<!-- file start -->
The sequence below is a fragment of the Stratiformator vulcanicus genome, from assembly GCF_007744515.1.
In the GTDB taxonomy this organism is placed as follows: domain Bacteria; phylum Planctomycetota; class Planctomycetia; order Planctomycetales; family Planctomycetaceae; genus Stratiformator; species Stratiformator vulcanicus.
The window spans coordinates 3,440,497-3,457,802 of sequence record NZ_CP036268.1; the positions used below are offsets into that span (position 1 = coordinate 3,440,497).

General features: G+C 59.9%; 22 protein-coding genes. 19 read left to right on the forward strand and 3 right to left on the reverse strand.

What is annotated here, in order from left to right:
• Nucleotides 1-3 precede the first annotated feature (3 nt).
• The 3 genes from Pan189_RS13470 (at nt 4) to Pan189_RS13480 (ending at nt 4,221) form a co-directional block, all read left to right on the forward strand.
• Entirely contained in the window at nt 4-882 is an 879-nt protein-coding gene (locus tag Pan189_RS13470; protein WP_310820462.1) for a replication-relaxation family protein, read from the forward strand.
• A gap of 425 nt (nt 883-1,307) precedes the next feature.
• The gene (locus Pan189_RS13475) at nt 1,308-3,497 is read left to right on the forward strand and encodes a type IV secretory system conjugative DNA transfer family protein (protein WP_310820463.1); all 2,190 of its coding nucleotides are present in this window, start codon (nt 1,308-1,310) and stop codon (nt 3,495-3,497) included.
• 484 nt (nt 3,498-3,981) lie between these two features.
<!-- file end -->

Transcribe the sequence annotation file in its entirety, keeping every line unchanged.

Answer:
The sequence below is a fragment of the Stratiformator vulcanicus genome, from assembly GCF_007744515.1.
In the GTDB taxonomy this organism is placed as follows: domain Bacteria; phylum Planctomycetota; class Planctomycetia; order Planctomycetales; family Planctomycetaceae; genus Stratiformator; species Stratiformator vulcanicus.
The window spans coordinates 3,440,497-3,457,802 of sequence record NZ_CP036268.1; the positions used below are offsets into that span (position 1 = coordinate 3,440,497).

General features: G+C 59.9%; 22 protein-coding genes. 19 read left to right on the forward strand and 3 right to left on the reverse strand.

What is annotated here, in order from left to right:
• Nucleotides 1-3 precede the first annotated feature (3 nt).
• The 3 genes from Pan189_RS13470 (at nt 4) to Pan189_RS13480 (ending at nt 4,221) form a co-directional block, all read left to right on the forward strand.
• Entirely contained in the window at nt 4-882 is an 879-nt protein-coding gene (locus tag Pan189_RS13470; protein WP_310820462.1) for a replication-relaxation family protein, read from the forward strand.
• A gap of 425 nt (nt 883-1,307) precedes the next feature.
• The gene (locus Pan189_RS13475) at nt 1,308-3,497 is read left to right on the forward strand and encodes a type IV secretory system conjugative DNA transfer family protein (protein WP_310820463.1); all 2,190 of its coding nucleotides are present in this window, start codon (nt 1,308-1,310) and stop codon (nt 3,495-3,497) included.
• 484 nt (nt 3,498-3,981) lie between these two features.